Bavarian regional airline Augsburg Airways, wholly owned by Germany’s Haindl family, hopes to approach break-even margins by the end of this year following a massive restructuring effort. Begun March 29 with a contract to revamp a six-year-old marketing relationship with Lufthansa Airlines, the overhaul has resulted in the loss of some 140 jobs and the grounding of five airplanes.
Obstacles against the development of a thriving regional airline industry in Latin America in many respects look as formidable as ever. Lack of capital availability, inadequate airport infrastructure, government interference and a lack of open-skies treaties between nations continue to hinder progress in a region that, in terms of sheer size, holds as much potential for growth as any other in the world.
Regional Aviation Partners (RAP), the new Phoenix-based lobbying organization established by Mesa Air Group chairman Jonathan Ornstein as an advocate for small-community air service, has attracted its first new airline member and a pair of high-profile regional aircraft manufacturers in time for the start of the next congressional session this month.
An RAA fall meeting understandably marked by apprehension and uncertainty also assumed a palpable air of cynicism this year, as an industry whose fate appeared so dubious after 9/11 continues to grapple with the consequences of the U.S.
Morrisville, N.C.-based Midway Airlines’ plans to emerge from oblivion as a US Airways Express carrier appear to be derailed once again until at least January, while management scrambles to secure the financing needed for its proposed fleet of Bombardier CRJs. The bankrupt airline, grounded since mid-July, hoped to resume operations in October to provide feed for US Airways. The two airlines have now set a new target date of January 15.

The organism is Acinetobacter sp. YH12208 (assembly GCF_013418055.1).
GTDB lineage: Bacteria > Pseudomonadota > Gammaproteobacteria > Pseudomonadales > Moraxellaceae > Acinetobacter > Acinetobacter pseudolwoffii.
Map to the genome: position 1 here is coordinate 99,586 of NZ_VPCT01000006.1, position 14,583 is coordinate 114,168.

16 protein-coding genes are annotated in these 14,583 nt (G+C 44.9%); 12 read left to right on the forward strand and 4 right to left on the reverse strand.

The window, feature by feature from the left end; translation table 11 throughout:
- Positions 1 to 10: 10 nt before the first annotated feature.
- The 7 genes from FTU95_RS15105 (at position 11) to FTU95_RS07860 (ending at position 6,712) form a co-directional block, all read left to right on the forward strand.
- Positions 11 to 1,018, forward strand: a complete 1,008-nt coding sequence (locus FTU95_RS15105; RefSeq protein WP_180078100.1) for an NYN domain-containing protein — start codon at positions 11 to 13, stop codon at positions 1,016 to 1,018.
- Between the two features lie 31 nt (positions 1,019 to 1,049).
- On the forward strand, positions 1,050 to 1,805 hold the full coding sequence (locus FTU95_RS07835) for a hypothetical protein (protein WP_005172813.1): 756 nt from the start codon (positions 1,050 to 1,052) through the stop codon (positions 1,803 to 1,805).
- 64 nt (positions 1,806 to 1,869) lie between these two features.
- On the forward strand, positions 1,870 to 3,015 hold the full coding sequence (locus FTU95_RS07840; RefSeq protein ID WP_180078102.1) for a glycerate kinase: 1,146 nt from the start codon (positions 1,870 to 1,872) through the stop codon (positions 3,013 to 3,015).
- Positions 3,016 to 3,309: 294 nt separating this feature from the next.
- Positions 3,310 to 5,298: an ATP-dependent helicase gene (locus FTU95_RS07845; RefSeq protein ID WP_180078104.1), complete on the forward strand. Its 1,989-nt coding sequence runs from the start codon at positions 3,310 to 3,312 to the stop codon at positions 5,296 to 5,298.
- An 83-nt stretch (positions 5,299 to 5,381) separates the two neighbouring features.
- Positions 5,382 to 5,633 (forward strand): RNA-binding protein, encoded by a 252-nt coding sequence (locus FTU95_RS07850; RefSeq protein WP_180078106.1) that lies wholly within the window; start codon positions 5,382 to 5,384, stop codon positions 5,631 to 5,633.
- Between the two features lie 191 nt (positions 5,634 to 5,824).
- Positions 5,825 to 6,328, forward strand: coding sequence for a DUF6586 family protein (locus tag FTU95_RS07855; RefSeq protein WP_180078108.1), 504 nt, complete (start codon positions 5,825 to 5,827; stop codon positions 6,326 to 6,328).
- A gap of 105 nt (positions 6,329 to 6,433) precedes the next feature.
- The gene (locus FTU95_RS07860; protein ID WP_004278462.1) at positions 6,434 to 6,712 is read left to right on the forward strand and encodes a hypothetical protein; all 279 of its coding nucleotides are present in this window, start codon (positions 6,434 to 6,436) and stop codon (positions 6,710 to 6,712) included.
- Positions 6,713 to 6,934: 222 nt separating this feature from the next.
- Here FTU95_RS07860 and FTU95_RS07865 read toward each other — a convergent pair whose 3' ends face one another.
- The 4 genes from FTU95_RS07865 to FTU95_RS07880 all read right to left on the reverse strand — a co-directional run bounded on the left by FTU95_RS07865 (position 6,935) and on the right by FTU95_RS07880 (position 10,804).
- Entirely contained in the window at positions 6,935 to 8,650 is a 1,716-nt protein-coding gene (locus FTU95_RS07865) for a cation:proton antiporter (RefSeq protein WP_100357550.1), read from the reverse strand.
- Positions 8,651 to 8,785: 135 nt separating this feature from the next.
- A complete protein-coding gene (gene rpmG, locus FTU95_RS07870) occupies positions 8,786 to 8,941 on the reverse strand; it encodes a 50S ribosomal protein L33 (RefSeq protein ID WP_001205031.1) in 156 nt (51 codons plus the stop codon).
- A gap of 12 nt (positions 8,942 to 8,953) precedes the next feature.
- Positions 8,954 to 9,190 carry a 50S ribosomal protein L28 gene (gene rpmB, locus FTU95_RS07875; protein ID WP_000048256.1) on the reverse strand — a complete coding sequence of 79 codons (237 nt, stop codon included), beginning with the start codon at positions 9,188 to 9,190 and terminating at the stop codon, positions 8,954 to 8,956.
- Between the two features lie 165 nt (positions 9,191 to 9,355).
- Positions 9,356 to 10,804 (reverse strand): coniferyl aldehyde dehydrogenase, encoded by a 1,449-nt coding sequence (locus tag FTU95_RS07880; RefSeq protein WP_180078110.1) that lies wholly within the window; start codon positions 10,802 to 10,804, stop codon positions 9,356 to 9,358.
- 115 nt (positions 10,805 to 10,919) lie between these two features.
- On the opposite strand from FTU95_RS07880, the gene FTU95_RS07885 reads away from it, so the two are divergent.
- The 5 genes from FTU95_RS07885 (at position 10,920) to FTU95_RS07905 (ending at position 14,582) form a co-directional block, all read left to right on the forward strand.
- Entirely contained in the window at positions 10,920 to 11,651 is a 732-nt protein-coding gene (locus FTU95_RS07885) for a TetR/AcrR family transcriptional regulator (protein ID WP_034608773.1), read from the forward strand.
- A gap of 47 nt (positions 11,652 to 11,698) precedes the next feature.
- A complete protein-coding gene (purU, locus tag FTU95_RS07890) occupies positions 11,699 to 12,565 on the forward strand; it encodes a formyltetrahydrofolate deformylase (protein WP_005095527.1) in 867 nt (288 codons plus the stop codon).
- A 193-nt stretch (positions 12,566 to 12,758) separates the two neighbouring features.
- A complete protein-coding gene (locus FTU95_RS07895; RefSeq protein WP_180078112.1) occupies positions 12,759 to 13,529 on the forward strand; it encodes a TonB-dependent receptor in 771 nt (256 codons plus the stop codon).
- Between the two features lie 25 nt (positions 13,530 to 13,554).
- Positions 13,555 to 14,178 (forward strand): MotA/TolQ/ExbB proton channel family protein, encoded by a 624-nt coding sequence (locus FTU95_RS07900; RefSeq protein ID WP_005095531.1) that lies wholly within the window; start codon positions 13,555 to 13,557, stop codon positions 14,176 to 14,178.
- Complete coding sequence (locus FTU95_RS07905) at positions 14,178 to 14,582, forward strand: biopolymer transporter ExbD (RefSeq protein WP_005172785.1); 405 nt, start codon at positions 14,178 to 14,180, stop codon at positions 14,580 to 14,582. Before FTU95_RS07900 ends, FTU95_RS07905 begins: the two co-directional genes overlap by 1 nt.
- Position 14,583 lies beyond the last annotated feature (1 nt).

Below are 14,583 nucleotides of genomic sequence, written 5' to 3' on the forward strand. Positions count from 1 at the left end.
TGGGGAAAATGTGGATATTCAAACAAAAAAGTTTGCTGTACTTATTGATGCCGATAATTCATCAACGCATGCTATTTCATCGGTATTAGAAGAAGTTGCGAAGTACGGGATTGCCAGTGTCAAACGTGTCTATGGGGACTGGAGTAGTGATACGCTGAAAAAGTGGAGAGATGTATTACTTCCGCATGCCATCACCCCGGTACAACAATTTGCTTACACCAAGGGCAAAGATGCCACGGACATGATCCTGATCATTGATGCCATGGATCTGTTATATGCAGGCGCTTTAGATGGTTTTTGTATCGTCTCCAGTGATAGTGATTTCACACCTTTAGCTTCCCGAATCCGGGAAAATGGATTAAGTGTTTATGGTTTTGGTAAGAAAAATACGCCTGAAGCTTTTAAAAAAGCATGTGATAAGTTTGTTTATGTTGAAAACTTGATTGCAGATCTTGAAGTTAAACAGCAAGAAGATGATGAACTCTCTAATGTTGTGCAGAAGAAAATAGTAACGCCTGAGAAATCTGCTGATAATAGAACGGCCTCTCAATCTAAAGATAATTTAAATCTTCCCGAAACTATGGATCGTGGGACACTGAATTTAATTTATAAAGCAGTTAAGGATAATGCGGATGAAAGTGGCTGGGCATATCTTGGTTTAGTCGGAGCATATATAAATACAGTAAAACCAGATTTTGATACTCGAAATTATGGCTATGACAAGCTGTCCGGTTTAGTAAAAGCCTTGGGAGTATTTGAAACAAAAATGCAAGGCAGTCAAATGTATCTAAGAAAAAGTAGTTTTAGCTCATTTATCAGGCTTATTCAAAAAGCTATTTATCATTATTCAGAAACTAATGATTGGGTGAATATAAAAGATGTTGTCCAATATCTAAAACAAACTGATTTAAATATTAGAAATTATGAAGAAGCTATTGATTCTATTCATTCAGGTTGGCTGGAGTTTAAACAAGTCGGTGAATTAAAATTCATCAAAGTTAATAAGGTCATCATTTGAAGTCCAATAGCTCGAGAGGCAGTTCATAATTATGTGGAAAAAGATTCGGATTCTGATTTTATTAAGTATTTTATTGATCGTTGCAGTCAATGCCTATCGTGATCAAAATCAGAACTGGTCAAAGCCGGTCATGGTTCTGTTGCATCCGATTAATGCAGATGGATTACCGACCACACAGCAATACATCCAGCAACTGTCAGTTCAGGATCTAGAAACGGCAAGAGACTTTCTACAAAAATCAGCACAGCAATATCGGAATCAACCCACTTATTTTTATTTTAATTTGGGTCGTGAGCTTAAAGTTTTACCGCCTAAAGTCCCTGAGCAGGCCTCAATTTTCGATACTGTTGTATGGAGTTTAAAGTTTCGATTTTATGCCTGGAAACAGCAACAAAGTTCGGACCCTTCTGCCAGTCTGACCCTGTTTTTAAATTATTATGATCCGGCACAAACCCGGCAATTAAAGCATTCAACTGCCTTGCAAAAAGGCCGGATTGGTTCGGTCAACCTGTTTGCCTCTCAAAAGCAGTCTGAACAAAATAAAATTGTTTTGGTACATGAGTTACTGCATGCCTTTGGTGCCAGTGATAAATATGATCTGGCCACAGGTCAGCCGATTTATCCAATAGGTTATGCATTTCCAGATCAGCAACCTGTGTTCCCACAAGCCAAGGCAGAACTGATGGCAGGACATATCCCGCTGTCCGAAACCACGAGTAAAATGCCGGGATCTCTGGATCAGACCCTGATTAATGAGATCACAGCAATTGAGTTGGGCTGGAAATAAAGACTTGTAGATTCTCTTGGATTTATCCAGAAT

Sagging operational and financial fortunes at Cheyenne, Wyo.-based Great Lakes Aviation have prompted Tennenbaum & Co. to withdraw its offer to buy the former United Express affiliate’s outstanding shares of common stock for $4 a share. In a letter to Great Lakes’ board, Tennenbaum suggested a merger of the Frontier Airlines code-share partner with another turboprop operation to increase its attractiveness to potential investors.
French regional airlines AOM and Air Liberté have escaped the jaws of bankruptcy through their purchase by an Air France pilot. The airlines–formerly owned by SAirGroup and French investment firm Taitbout Antibes–expect to shed 1,800 jobs, restructure and adopt a new name as part of a plan to form a viable rival to Air France.
With the U.S. economy vacillating between recession and recovery for most of the year, no one was terribly surprised when the Department of Labor reported that unemployment figures climbed to nearly 6 percent in October. And as a wavering marketplace goes, so too does the use of business aircraft and hence the need for qualified professionals to staff them.
While people dealing in pre-owned turboprops are not exactly doing cartwheels over the state of their industry these days, most are optimistic that the downward spiral seems to be flattening out. They cite an apparent leveling of prices, which is bringing buyers back into the marketplace, and more favorable insurance rates.
On November 5, U.S. voters will determine whether Republicans or Democrats have the majority in the House and Senate, and how this pans out has obvious importance to the Bush Administration. In the Senate, where the Democrats enjoy a one-vote majority, Sen. Tom Daschle (D-S.D.), who may have aspirations to run for president in 2004, has been a constant thorn in the side of President Bush by holding up progress on a number of bills.